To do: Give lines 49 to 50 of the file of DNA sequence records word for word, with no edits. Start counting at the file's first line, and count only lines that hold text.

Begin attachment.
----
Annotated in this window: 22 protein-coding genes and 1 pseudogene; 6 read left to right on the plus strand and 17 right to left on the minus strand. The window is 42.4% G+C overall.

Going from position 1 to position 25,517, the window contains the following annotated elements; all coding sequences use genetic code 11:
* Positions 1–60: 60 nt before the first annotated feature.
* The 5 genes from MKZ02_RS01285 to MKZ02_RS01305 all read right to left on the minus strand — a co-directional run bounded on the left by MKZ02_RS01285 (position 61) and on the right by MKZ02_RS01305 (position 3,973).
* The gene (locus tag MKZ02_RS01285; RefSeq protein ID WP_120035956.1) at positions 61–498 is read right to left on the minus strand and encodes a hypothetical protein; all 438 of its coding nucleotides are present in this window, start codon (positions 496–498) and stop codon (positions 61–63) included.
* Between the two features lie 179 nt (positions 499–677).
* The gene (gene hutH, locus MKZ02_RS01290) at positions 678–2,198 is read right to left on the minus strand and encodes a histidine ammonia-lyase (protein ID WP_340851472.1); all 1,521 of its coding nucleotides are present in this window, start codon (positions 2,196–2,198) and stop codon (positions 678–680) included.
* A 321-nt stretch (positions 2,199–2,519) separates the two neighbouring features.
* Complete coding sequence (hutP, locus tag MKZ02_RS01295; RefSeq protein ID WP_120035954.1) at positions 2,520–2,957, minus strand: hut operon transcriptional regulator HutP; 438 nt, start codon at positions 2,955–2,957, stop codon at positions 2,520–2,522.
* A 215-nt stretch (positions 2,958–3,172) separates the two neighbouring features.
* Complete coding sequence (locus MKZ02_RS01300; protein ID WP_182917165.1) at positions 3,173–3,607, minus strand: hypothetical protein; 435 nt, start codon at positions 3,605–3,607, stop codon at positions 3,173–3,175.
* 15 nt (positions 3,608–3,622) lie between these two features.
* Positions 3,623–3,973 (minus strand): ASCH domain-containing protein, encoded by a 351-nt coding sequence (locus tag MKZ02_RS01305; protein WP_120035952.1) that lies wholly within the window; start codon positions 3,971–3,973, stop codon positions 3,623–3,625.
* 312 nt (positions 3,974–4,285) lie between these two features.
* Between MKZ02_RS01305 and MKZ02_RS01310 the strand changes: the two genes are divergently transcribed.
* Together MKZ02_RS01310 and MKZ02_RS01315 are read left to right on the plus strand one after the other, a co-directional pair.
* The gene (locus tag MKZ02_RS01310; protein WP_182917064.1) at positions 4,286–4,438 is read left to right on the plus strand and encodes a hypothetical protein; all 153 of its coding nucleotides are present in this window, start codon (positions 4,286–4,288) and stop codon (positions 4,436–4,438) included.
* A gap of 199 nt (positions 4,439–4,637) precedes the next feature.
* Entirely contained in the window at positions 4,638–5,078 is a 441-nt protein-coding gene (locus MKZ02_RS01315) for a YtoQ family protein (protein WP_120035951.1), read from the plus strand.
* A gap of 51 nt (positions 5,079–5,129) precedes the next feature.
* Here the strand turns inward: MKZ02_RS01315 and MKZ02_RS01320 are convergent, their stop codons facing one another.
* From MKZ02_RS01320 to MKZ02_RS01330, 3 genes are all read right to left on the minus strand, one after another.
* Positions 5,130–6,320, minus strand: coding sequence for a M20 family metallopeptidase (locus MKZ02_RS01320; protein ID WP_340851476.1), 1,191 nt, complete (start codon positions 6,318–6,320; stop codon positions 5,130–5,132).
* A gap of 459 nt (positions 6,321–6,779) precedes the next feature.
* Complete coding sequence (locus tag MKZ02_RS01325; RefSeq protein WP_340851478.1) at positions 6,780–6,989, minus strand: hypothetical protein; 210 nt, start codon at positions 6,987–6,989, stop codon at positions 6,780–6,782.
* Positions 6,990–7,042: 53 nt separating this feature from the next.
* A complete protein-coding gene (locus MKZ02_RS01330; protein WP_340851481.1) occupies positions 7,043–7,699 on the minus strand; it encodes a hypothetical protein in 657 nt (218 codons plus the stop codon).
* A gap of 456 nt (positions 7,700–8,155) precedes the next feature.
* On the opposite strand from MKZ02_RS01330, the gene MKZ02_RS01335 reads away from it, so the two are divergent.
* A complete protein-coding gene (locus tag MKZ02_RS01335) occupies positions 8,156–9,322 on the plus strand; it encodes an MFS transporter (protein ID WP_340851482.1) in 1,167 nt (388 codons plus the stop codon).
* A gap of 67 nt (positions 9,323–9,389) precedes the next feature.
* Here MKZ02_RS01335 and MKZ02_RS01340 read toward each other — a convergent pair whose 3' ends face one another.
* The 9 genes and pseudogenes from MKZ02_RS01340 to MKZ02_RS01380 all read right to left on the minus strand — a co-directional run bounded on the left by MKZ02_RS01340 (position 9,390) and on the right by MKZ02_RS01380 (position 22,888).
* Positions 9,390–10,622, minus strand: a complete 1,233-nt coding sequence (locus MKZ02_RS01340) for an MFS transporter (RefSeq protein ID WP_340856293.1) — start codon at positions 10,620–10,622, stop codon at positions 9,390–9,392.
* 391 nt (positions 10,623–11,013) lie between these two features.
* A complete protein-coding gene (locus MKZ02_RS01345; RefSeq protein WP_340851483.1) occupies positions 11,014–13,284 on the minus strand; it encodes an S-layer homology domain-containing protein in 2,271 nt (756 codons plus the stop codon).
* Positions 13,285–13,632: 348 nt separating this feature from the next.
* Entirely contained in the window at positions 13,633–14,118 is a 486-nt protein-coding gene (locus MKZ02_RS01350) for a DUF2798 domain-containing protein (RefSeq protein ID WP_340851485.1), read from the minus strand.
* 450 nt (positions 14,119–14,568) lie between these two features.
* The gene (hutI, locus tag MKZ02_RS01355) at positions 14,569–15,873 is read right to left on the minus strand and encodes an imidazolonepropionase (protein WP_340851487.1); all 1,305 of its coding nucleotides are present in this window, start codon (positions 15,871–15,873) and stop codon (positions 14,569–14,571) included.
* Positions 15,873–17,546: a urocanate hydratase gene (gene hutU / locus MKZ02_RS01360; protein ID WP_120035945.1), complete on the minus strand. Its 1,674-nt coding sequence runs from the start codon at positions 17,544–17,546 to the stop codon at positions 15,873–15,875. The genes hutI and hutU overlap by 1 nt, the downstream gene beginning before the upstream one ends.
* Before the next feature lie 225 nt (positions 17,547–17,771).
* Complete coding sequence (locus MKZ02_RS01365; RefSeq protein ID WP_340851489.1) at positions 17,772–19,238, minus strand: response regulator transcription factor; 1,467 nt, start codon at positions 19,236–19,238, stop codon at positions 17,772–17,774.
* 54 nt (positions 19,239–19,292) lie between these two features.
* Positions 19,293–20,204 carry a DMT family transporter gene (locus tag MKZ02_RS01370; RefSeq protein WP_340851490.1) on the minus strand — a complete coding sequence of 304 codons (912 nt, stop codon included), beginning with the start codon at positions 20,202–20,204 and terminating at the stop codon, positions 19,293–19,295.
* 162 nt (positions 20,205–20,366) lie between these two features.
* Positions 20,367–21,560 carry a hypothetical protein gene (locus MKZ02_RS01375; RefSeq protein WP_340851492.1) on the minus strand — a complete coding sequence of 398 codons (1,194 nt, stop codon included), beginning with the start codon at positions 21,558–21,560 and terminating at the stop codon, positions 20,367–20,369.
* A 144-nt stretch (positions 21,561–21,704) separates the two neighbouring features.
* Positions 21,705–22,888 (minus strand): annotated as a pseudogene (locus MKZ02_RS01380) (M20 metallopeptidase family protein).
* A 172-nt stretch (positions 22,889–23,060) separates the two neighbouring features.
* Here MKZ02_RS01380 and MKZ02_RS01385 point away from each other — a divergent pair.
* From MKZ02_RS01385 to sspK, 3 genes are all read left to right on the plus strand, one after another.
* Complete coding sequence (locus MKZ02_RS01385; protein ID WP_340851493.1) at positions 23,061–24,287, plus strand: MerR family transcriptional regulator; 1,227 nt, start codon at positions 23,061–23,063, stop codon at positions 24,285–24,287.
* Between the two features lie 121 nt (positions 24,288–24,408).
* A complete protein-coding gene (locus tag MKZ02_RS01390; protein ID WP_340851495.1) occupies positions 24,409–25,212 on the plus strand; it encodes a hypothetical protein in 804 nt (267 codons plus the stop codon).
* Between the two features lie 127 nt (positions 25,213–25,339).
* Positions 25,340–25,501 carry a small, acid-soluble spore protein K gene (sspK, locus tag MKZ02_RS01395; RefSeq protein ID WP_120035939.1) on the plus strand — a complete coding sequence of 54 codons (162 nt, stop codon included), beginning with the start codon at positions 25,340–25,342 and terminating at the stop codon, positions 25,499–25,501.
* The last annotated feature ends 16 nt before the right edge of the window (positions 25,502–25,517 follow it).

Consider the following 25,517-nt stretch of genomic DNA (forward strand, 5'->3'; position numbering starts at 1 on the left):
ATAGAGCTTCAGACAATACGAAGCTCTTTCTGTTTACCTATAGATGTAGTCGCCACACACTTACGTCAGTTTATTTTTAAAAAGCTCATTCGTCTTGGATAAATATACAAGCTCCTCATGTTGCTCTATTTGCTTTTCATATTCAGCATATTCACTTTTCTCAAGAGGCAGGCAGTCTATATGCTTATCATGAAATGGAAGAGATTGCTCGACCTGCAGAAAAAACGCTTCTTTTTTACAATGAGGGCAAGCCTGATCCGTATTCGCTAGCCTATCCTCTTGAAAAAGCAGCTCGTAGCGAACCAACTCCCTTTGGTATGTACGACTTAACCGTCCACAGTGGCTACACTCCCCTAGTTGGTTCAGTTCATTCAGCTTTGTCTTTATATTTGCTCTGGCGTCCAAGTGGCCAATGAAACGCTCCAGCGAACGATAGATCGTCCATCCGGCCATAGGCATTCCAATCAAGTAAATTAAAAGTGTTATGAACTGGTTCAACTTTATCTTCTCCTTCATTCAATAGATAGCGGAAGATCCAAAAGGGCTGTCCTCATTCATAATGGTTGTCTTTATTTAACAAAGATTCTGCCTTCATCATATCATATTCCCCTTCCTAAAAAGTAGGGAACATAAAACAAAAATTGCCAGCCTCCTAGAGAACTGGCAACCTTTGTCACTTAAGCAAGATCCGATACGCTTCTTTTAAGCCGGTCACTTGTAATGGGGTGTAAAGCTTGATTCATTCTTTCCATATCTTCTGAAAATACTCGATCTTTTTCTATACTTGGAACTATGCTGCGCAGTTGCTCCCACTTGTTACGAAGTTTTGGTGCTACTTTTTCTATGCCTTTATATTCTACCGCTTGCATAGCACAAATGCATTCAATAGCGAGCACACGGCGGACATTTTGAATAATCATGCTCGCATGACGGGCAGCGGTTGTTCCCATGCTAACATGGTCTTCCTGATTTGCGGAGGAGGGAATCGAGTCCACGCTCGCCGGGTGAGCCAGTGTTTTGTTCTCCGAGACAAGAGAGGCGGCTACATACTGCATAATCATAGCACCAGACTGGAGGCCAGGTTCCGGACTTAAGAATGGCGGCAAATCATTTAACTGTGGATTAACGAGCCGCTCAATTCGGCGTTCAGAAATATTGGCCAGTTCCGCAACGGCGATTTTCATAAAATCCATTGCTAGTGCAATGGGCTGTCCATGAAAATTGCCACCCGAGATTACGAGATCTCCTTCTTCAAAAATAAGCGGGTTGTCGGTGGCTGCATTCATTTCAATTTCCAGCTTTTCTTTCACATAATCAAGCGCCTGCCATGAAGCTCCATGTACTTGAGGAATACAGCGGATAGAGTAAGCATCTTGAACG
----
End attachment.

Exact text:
* Positions 21,705–22,888 (minus strand): annotated as a pseudogene (locus MKZ02_RS01380) (M20 metallopeptidase family protein).
* A 172-nt stretch (positions 22,889–23,060) separates the two neighbouring features.